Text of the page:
The pandemic has accelerated the trend of moving to online sales, but why? Well, in a nutshell, the main reasons are store closures and the danger of contracting the Covid-19 virus keeping consumers at home, forcing them to purchase online.
However, online only stores will not be the sole winners of retail. An omnichannel approach will better serve modern consumers who have different needs.
Online sales growth.
In the UK, non-essential stores were closed during the Christmas and Black Friday periods, which the CBI reported to be the highest growth period for online sales. Overall, the UK saw a 74% year-on-year growth of online sales in January 2021. The ONS breaks down the statistic further by explaining that card spending was similar during the second and third lockdowns, but significantly lower during the first lockdown Britain faced.
Pent up demand, purchasing power, lack of social events, and of course, adjusting to the shift from brick-and-mortar to online shopping are among some reasons why consumers spent more online during the second and third lockdown. Fashion and textiles category, for example, saw a 78.2% year-on-year growth in online sales in March 2021 as people start preparing for the summer 2021, with the potential to attend social events and even travel.
Companies like Kingfisher, Amazon, and Ocado increased their sales during the pandemic thanks to their online efforts: Kingfisher’s ecommerce sales increased 158% year-on-year in 2020 to £2.3 billion; Amazon’ssales grew 38% in the same period reaching $368.1 billion; and Ocado was named UK’s fastest growing retailer.
With retailers making online shopping easier by providing easy pick-up and returns, cheaper deliveries, and price competitivity, consumers will continue to buy online post pandemic due to the price and convenience. Perhaps that’s why the Retail Economics and Natwest found that 46% of UK consumers have purchased a product online that they had previously purchased in store. Close to 30% of UK consumers have even become accustomed to purchasing groceries online, without needing to check for quality of fresh produce.
Thus, online retailers have been forced to adapt very quickly and answer to the demand. Now that the infrastructure is in place and consumers are accustomed to shopping online, online sales will continue to grow, albeit at a smaller rate.
The brick-and-mortar rebound is already causing online sales growth to decline. While in April 2021, ecommerce accounted for 41.5% of retail sales, it was down from 68.8% in April 2020. Paul Martin, head of Retail at KPMG does assure that online sales will continue to grow across most categories but at a lower rate.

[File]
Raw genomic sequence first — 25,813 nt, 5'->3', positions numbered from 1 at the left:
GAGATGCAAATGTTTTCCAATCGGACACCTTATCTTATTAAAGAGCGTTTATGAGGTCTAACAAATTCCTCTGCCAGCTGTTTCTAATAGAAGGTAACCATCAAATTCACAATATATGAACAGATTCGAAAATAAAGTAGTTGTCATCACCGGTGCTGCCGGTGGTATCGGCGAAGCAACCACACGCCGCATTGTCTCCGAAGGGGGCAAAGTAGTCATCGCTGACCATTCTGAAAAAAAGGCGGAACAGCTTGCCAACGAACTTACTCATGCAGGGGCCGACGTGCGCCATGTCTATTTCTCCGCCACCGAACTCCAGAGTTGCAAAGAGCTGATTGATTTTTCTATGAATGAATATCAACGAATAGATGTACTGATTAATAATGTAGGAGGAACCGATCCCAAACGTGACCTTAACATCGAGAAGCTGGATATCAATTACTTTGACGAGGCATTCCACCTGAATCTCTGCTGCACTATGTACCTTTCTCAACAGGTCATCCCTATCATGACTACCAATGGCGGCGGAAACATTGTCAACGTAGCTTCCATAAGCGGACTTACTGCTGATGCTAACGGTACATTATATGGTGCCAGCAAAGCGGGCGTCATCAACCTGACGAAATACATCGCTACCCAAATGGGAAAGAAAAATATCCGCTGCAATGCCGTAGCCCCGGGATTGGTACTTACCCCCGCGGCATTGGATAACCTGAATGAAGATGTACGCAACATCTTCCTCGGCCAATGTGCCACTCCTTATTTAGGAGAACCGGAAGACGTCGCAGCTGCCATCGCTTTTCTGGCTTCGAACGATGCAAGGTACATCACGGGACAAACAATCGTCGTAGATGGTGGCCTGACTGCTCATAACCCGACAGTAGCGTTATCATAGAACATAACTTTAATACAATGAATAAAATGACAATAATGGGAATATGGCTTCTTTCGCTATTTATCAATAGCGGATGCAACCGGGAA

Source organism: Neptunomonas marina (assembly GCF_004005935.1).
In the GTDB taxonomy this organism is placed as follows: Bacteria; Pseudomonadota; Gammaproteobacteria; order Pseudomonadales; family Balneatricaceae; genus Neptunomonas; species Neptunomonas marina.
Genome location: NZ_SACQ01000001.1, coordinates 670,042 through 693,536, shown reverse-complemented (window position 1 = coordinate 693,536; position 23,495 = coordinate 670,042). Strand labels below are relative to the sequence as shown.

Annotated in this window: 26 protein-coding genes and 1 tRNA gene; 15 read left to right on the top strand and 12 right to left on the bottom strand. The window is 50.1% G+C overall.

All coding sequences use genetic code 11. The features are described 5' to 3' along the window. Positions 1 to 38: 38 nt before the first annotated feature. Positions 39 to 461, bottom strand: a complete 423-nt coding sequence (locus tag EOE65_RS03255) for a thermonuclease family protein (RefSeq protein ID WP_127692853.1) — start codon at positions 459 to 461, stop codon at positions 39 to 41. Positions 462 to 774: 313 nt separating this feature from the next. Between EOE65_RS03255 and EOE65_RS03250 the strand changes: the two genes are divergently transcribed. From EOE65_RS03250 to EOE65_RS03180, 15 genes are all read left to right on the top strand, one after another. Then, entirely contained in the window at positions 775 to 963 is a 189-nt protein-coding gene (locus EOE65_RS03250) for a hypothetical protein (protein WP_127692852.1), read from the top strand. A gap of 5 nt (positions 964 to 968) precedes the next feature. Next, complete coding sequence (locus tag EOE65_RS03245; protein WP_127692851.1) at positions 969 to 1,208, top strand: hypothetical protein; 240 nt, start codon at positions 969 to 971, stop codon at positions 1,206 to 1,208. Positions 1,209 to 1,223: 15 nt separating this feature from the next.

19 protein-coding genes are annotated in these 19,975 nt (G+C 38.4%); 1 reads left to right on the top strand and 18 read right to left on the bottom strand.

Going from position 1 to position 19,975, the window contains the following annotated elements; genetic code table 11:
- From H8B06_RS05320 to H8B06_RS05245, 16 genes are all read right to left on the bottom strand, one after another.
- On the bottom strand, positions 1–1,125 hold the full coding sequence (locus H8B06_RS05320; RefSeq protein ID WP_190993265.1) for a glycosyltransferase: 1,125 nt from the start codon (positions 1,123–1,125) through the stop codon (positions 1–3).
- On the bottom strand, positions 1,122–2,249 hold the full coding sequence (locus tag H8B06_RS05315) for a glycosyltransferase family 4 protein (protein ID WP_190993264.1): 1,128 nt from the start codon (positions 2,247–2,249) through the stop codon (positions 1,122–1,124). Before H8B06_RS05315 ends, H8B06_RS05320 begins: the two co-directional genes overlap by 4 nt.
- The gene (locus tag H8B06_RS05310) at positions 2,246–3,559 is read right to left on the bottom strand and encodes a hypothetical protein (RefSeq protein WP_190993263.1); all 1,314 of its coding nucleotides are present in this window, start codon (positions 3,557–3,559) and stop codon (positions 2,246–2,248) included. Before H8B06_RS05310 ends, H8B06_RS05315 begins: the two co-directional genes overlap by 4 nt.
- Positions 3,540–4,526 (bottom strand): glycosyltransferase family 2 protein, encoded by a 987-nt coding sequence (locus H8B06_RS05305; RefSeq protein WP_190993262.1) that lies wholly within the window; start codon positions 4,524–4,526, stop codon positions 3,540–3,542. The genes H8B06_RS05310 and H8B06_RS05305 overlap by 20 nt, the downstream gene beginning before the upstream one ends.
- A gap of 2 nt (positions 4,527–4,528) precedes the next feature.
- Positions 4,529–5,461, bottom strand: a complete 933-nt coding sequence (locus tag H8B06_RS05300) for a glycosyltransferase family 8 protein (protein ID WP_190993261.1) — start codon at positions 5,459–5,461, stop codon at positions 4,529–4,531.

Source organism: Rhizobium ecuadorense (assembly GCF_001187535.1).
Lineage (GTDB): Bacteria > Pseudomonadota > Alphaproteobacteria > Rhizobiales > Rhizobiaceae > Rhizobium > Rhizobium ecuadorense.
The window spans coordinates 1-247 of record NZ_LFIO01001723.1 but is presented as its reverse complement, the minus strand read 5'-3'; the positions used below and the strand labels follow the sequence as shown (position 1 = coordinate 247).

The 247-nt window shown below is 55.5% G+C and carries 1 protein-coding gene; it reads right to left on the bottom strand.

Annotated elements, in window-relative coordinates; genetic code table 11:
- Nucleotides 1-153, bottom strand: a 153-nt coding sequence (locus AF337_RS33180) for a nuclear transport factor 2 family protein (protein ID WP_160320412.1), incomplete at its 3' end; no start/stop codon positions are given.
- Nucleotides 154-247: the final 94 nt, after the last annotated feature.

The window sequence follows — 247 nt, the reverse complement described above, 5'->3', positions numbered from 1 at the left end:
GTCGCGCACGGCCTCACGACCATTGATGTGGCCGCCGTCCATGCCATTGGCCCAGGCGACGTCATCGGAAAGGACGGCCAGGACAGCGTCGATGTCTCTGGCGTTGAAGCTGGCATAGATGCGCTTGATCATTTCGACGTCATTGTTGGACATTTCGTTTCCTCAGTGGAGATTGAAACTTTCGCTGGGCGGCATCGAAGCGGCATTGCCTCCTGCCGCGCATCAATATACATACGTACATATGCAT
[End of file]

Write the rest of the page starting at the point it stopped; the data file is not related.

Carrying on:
With the success of the vaccine rollout, good weather, and reopening of stores, consumers are leaving their screens, stepping out, and into the highstreets. High street footfall, as a result, is increasing since retail reopened on April 12th despite being 27.5% lower than May 2019 levels. The May bank holiday saw numbers growing 25% on the 30th of May and 16% on the 31st.
Brick-and-Mortar retailers have also played a part in attracting consumers by creating experiences, since there is a huge demand for social interaction, amusement, and spending. Experiential stores, concept stores, and pop-ups are emerging in greater numbers on the high street to satisfy the consumer demand.
However, these are costly changes for businesses so it is important for retailers to also focus on selling products and services whilst delighting consumers with experiences. That is the only way brick-and-mortar stores can survive.
Consumers are now a blend of online and offline shoppers. They can appreciate the prices and convenience of an online store; and they can also enjoy completely immersing in a brand at a brick-and-mortar store. Both stores lead to conversion. Therefore, providing a seamless omnichannel experience is a must! Omnichannel retailers saw a whopping 99.8% year-on-year sales growth in January while online-only stores grew by 31.2%.
It is difficult for retailers to effectively market an online-only brand since consumers can’t touch and feel products, hear the music, or taste any samples; even the sense of seeing is distorted on a screen, so often consumers may overlook a product online which they might otherwise buy in store.
Seamless flexible payment options are also valued by 78% of consumers. 90% consumers are even willing to spend more if retailers are flexible with payment options. 45% of shoppers look for convenience over price and 95% want convenient delivery services.
These demands of consumers can only be met through an omnichannel approach. For some shoppers, convenience means purchasing online and collecting in store while others might go in store for inspiration and order online. An omnichannel approach is fundamental to the success of any retailer.